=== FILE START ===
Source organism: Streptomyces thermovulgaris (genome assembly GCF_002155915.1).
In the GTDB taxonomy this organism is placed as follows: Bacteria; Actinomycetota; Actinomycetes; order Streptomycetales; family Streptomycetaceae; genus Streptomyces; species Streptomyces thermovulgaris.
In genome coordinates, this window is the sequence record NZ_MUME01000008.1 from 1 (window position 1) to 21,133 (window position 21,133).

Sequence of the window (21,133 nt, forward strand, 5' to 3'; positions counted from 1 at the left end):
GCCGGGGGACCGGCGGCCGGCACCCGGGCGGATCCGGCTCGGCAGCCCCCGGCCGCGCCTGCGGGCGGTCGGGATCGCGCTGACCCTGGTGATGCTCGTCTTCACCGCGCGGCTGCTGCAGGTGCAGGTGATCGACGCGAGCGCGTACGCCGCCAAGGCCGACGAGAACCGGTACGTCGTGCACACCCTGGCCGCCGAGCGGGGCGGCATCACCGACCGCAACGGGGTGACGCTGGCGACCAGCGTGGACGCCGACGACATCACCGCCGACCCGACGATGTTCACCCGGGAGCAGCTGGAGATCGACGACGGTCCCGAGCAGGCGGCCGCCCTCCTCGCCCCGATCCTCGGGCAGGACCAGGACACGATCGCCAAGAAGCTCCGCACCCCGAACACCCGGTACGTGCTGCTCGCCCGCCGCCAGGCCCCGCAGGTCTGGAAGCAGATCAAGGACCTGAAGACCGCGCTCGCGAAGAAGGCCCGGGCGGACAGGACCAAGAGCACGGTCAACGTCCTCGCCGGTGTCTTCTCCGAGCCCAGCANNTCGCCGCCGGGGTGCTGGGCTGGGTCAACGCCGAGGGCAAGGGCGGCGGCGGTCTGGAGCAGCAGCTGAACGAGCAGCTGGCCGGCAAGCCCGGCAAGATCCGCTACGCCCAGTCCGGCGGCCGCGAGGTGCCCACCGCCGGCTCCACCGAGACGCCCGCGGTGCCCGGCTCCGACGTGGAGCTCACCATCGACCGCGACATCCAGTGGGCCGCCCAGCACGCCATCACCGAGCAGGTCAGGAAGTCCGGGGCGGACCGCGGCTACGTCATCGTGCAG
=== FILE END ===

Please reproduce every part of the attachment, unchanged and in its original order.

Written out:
Source organism: Streptomyces thermovulgaris (genome assembly GCF_002155915.1).
In the GTDB taxonomy this organism is placed as follows: Bacteria; Actinomycetota; Actinomycetes; order Streptomycetales; family Streptomycetaceae; genus Streptomyces; species Streptomyces thermovulgaris.
In genome coordinates, this window is the sequence record NZ_MUME01000008.1 from 1 (window position 1) to 21,133 (window position 21,133).

Sequence of the window (21,133 nt, forward strand, 5' to 3'; positions counted from 1 at the left end):
GCCGGGGGACCGGCGGCCGGCACCCGGGCGGATCCGGCTCGGCAGCCCCCGGCCGCGCCTGCGGGCGGTCGGGATCGCGCTGACCCTGGTGATGCTCGTCTTCACCGCGCGGCTGCTGCAGGTGCAGGTGATCGACGCGAGCGCGTACGCCGCCAAGGCCGACGAGAACCGGTACGTCGTGCACACCCTGGCCGCCGAGCGGGGCGGCATCACCGACCGCAACGGGGTGACGCTGGCGACCAGCGTGGACGCCGACGACATCACCGCCGACCCGACGATGTTCACCCGGGAGCAGCTGGAGATCGACGACGGTCCCGAGCAGGCGGCCGCCCTCCTCGCCCCGATCCTCGGGCAGGACCAGGACACGATCGCCAAGAAGCTCCGCACCCCGAACACCCGGTACGTGCTGCTCGCCCGCCGCCAGGCCCCGCAGGTCTGGAAGCAGATCAAGGACCTGAAGACCGCGCTCGCGAAGAAGGCCCGGGCGGACAGGACCAAGAGCACGGTCAACGTCCTCGCCGGTGTCTTCTCCGAGCCCAGCANNTCGCCGCCGGGGTGCTGGGCTGGGTCAACGCCGAGGGCAAGGGCGGCGGCGGTCTGGAGCAGCAGCTGAACGAGCAGCTGGCCGGCAAGCCCGGCAAGATCCGCTACGCCCAGTCCGGCGGCCGCGAGGTGCCCACCGCCGGCTCCACCGAGACGCCCGCGGTGCCCGGCTCCGACGTGGAGCTCACCATCGACCGCGACATCCAGTGGGCCGCCCAGCACGCCATCACCGAGCAGGTCAGGAAGTCCGGGGCGGACCGCGGCTACGTCATCGTGCAG